21 July 2012, Development - Rules of Writing, Cultural Symbols
Introduction: I wrote the novel Aksinya: Enchantment and the Daemon. This was my 21st novel and through this blog, I gave you the entire novel in installments that included commentary on the writing. In the commentary, in addition to other general information on writing, I explained, how the novel was constructed, the metaphors and symbols in it, the writing techniques and tricks I used, and the way I built the scenes. You can look back through this blog and read the entire novel beginning with http://www.pilotlion.blogspot.com/2010/10/new-novel-part-3-girl-and-demon.html.
I'm using this novel as an example of how I produce, market, and eventually (we hope) get a novel published. I'll keep you informed along the way.
Here are my rules of writing:
1. Don't confuse your readers.
2. Entertain your readers.
3. Ground your readers in the writing.
4. Don't show (or tell) everything.
All language is symbols. Therefore it shouldn't surprise you that your writing should include higher level symbols. What are higher level symbols? I mentioned before the cross as a symbol. The cross is a higher level symbol--a symbol that doesn't depend on language. Symbols can be ready made or author made symbols. Some symbols are a mix.
I've been writing as though cultural and historical symbols can be separated. They really can't be. History and culture are innerwoven tightly and can't be easily separated. It is good for our study here to imagine otherwise because history and culture, although tied together, are the same concepts viewed from a different angle. For example, I wrote about how the history of the bathroom directly affects the novel, Aksinya. The history is the facilities, their use and introduction in time. The culture is how the society viewed and used them. The viewed and used significantly overlaps facilities, use, and introduction, but there is a slight difference. Even though a facility ( a bathroom or water closet) exists, there is no guarantee a person in the society will use that facility. History drives the existence of a capability. Culture drives the use of a capability.
For bathrooms and water closets, I didn't play the cultural angle the way I could have in Aksinya. I made the assumption that bathrooms were common in the strata of the culture and understood and used. This isn't true about science, religion, and sorcery.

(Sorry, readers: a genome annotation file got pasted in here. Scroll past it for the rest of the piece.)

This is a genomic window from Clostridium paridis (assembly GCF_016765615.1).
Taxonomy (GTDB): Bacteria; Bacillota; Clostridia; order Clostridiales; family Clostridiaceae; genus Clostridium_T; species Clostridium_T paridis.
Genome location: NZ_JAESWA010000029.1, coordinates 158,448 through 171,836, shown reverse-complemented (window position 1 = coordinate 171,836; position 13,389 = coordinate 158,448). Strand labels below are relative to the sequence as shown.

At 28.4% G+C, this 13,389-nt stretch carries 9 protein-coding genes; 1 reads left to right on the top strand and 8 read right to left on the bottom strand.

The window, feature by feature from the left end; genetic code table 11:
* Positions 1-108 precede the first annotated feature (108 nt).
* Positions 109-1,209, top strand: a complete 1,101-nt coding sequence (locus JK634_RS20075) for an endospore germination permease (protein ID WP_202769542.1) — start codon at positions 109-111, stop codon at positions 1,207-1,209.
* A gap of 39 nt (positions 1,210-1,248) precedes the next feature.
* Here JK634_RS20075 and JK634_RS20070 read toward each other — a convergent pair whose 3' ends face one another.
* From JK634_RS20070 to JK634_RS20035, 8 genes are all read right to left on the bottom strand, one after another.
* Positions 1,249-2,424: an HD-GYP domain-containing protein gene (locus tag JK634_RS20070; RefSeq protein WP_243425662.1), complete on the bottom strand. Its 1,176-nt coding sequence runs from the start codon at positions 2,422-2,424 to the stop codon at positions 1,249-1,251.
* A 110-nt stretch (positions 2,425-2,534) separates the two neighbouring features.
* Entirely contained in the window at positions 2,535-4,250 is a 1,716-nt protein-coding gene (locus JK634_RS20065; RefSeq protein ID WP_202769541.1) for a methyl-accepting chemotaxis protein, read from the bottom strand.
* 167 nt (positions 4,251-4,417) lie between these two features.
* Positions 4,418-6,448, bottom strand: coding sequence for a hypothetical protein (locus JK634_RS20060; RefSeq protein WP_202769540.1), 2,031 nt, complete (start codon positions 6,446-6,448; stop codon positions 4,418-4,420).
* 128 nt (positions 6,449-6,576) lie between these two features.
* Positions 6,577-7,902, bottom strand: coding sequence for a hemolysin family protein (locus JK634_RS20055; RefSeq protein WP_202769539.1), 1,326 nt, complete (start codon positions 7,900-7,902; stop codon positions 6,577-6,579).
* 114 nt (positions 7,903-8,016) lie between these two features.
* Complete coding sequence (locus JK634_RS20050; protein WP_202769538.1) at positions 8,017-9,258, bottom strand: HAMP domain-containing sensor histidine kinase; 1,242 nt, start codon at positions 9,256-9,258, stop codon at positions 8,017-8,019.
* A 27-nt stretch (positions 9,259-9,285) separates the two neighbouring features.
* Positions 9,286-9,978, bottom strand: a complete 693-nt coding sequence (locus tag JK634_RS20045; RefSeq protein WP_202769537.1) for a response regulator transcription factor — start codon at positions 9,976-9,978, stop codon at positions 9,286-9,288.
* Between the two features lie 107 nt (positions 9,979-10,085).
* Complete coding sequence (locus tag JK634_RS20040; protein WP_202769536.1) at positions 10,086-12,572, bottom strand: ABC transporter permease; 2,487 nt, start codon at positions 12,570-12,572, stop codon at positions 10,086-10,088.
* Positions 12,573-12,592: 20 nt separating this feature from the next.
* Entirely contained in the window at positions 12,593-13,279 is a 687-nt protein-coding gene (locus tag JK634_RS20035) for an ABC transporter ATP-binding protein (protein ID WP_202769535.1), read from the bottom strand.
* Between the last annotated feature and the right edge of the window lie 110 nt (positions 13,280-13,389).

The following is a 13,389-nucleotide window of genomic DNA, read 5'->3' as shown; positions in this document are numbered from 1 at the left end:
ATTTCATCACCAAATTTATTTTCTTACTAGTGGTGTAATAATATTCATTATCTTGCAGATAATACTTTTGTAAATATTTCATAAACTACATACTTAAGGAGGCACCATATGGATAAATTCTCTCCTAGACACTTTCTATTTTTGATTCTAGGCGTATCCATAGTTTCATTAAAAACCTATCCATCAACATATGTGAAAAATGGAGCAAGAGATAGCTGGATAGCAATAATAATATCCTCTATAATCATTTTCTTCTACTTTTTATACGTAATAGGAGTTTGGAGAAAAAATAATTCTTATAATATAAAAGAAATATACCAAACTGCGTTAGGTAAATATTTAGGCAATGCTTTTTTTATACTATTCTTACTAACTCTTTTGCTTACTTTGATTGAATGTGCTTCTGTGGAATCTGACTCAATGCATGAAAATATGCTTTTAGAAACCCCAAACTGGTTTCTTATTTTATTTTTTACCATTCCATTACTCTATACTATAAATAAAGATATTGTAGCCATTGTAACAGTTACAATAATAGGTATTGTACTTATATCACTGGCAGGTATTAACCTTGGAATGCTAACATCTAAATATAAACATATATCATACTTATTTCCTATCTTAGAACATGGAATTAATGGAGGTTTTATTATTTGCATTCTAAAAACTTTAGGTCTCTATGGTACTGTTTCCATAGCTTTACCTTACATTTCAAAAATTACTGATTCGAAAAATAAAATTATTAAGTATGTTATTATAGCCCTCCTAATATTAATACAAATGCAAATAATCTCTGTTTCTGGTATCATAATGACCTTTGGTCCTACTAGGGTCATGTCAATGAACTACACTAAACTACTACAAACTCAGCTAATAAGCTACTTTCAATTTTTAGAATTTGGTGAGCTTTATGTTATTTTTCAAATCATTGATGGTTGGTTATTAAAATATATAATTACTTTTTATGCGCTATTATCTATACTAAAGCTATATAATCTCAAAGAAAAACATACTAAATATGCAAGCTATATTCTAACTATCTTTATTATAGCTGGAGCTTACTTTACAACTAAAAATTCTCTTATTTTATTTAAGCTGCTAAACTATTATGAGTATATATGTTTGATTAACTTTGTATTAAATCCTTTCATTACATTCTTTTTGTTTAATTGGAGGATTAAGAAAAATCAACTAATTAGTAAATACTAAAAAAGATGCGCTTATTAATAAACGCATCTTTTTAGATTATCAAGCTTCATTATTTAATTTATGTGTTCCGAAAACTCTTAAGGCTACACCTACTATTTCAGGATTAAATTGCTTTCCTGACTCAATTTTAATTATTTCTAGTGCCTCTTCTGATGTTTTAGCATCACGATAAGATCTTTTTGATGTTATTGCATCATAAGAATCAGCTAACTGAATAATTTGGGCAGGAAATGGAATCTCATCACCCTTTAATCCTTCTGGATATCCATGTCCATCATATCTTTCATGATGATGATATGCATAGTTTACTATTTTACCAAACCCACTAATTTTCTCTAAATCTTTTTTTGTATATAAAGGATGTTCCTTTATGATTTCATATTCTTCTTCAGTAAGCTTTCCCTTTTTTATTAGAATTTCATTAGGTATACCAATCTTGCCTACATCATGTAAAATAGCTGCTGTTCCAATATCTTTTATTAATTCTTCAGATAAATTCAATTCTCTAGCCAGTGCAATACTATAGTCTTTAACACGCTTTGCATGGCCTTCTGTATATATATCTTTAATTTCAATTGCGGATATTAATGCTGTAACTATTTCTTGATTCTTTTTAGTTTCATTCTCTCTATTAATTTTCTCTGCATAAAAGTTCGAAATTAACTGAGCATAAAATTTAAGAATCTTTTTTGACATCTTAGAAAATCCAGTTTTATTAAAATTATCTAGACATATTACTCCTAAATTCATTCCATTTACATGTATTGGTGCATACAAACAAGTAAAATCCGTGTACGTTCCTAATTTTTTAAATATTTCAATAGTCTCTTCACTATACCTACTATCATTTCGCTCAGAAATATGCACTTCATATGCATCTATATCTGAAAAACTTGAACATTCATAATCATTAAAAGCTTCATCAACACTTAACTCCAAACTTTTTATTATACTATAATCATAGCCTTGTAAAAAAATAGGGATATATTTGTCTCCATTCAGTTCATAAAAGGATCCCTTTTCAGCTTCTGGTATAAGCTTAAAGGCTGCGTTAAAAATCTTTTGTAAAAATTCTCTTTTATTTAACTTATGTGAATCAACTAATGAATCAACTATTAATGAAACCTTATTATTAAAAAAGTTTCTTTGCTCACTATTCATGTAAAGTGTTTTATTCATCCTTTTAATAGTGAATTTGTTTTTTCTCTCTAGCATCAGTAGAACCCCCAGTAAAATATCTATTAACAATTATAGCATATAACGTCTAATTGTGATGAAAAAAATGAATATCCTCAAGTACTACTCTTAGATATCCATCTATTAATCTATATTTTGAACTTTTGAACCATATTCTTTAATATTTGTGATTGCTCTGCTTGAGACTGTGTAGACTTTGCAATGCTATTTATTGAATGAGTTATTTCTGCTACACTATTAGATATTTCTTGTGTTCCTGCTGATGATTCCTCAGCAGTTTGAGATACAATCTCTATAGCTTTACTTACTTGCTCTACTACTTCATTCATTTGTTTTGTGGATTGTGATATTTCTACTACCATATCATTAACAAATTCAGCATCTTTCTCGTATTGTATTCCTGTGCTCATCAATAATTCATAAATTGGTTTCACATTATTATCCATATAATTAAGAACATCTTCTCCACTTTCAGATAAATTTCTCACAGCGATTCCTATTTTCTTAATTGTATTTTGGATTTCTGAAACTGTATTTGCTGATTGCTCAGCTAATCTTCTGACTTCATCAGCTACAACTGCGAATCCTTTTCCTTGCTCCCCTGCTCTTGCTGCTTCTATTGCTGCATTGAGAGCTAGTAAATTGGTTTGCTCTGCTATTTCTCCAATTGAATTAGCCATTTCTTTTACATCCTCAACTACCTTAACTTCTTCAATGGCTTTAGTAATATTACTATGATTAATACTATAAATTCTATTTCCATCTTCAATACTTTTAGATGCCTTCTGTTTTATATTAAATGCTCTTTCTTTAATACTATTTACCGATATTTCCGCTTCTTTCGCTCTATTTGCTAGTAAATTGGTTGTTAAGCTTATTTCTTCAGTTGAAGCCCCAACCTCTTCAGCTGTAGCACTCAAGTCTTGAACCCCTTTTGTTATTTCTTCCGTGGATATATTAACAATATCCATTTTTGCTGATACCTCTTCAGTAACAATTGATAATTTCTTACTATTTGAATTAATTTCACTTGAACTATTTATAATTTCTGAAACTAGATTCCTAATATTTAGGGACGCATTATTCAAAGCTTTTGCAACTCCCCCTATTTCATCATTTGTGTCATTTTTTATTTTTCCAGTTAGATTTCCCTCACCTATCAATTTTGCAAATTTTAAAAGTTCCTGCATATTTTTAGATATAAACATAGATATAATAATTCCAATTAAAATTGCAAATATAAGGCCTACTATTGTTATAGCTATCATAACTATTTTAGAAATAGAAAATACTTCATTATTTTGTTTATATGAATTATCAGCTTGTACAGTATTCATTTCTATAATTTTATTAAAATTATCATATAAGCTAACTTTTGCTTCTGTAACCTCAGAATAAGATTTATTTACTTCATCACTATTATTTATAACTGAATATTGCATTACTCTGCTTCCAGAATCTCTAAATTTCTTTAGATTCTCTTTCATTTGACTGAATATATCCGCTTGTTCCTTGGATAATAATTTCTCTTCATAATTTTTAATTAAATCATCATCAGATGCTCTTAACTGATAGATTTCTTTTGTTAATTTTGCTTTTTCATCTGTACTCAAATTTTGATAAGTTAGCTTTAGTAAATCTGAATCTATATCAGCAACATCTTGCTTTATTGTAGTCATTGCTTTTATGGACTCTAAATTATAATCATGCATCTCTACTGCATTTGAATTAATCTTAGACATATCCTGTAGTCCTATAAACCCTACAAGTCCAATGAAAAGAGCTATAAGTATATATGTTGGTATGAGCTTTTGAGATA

Aksinya assumes sorcery exists--it does not assume society (or culture) accepts it as true. Within the sphere that is the novel, Aksinya, the characters act and react in a world that is historically and culturally accurate for the times. The people believe in science, religion, and sorcery. This is not to say that everyone believes in these things, but rather that they are culturally, socially, and class dependent. The modern world isn't so different. The point is that in Aksinya the protagonist must contend with varying degrees of misunderstanding, knowledge, and belief throughout. For example, although Aksinya is being tried for sorcery, it is evident that the prosecutor and the church don't really believe in the sorcery she is being prosecuted for. Likewise, the civil government doesn't believe in sorcery at all, but in every case, they must contend at some degree or level with the evidence of sorcery and Aksinya's strange actions. Most people of the time think she is insane--yet the reader knows she is not insane. There is more to culture and symbols.
There is much more to writing without confusing your readers. I'll write about that tomorrow. The following is a question asked by one of my readers. I'm going to address this over time: Please elaborate on scene, theme, plot, character development in a new novel creation....ie, the framework, the development, order if operation, the level of detail, guidelines, rule of thumb, tricks, traps and techniques. To what extent do you outline the historic context, culture, mannerism, speech, dress and thought process of the main characters, in a historic novel...in order to maintain integrity, and gradually (help) reveal attributes of a character in the story, or otherwise clarify the plot, scene, transition, tension or resolution?
I'll repeat my published novel websites so you can see more examples: http://www.ldalford.com/, and the individual novel websites: http://www.aegyptnovel.com/, http://www.centurionnovel.com/, http://www.thesecondmission.com/, http://www.theendofhonor.com/, http://www.thefoxshonor.com/, and http://www.aseasonofhonor.com/.